As a small business owner, your focus can be pulled in so many directions when it comes to improving and sustaining your customer base and experience. When it comes to the efficacy of your website, attracting traffic, converting visitors into customers and a laundry list of other necessities, you’ll want to start with or keep your focus on what’s important. One essential aspect of website development that you may not be paying enough attention to is search engine optimization (SEO). Meaning, you need to make sure that your website has basic SEO metadata and is configured properly.
SEO metadata refers to the information that appears in the HTML code of your website and provides search engines (like Google and Bing) with information about the content of your site. Here are some essential SEO metadata that every small business website should have:
- Title Tags: These tags appear in the browser tab and provide a brief description of the page’s content. They should be concise and accurately reflect the content on the page.
- Meta Descriptions: These are brief summaries of the page’s content that appear in search engine results. They should be compelling and accurately represent what visitors can expect to find on the page.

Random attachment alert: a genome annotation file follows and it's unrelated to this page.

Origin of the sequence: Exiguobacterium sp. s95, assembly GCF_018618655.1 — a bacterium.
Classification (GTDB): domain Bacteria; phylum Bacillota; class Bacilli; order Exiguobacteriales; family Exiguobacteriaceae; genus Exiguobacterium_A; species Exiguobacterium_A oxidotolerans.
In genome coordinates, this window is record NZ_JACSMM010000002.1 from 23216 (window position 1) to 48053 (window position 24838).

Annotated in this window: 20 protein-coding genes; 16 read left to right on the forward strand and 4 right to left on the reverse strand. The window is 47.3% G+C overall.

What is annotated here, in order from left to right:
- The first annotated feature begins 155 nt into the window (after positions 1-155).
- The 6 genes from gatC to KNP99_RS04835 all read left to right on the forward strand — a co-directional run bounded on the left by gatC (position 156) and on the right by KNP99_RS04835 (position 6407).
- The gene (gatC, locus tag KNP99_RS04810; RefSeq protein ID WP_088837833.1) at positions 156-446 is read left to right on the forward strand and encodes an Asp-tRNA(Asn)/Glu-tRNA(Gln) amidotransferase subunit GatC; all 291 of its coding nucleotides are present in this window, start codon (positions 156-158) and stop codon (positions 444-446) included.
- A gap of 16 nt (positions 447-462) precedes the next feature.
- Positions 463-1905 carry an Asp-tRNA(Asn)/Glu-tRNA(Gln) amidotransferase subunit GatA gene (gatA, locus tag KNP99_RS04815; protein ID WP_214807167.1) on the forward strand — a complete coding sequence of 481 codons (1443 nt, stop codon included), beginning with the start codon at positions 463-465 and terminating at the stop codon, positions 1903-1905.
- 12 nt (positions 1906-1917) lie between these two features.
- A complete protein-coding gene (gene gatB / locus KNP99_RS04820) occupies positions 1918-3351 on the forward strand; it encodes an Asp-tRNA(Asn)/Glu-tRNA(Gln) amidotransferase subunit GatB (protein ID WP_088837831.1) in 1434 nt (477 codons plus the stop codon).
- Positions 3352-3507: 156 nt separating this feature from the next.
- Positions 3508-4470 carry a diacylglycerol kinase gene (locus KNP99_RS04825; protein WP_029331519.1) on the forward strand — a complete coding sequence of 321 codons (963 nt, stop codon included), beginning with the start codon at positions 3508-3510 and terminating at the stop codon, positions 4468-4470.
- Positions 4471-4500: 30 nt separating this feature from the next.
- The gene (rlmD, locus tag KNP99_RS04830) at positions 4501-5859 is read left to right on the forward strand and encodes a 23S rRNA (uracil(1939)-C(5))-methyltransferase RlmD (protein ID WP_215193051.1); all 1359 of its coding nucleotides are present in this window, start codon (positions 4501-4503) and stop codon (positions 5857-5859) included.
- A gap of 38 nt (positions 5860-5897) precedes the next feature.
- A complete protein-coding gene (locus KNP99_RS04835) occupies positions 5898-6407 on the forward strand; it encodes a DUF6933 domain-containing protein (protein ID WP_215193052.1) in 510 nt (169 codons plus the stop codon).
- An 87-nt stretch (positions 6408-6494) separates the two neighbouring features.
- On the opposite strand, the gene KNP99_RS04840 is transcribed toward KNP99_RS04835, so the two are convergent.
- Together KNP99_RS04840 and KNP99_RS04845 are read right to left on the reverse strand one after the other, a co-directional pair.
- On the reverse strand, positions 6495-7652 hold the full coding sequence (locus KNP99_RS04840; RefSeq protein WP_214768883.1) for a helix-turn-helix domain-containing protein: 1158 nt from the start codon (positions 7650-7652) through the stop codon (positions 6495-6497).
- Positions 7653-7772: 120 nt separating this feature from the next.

- Header Tags: These tags organize the content on your page into different sections, making it easier for search engines to understand the hierarchy of information.
- Alt Tags: These tags describe the images on your website and provide valuable information to search engines that can’t “see” images.
So, why is it important to have these basic SEO metadata configured on your website?
- Improving visibility in search engine results: If your website has accurate and descriptive metadata, search engines will be more likely to show it to people who are searching for relevant keywords.
- Increasing click-through rates: When your website appears in search engine results, the metadata can influence whether someone clicks on your link. If your metadata is compelling and accurately represents your content, people are more likely to click through to your website.
- Enhancing user experience: By using header tags and providing alt tags for images, you are making your website more organized and easier to navigate for both visitors and search engines.
- Beating the competition: If your competitors are not optimizing their metadata, you can gain an advantage by doing so. You can appear higher in search engine results, attract more clicks, and ultimately win more customers.
As a small business owner, you must ensure that your organization’s website has the basic SEO Metadata configured. If you use WordPress as the platform for your website, you’re already in great position and may have several key elements available for simple configuration and input. We get questions all the time about what can be done to increase website traffic and improving search engine results, and these are some relatively easy things you can take quick action on or do yourself. You’ll improve the visibility in search engine results, increase click-through rates, enhance user experience, and be more competitive. There’s a whole lot more to do in SEO, and while it may seem overwhelming at first, implementing these details and descriptions is an easy and effective way to get started.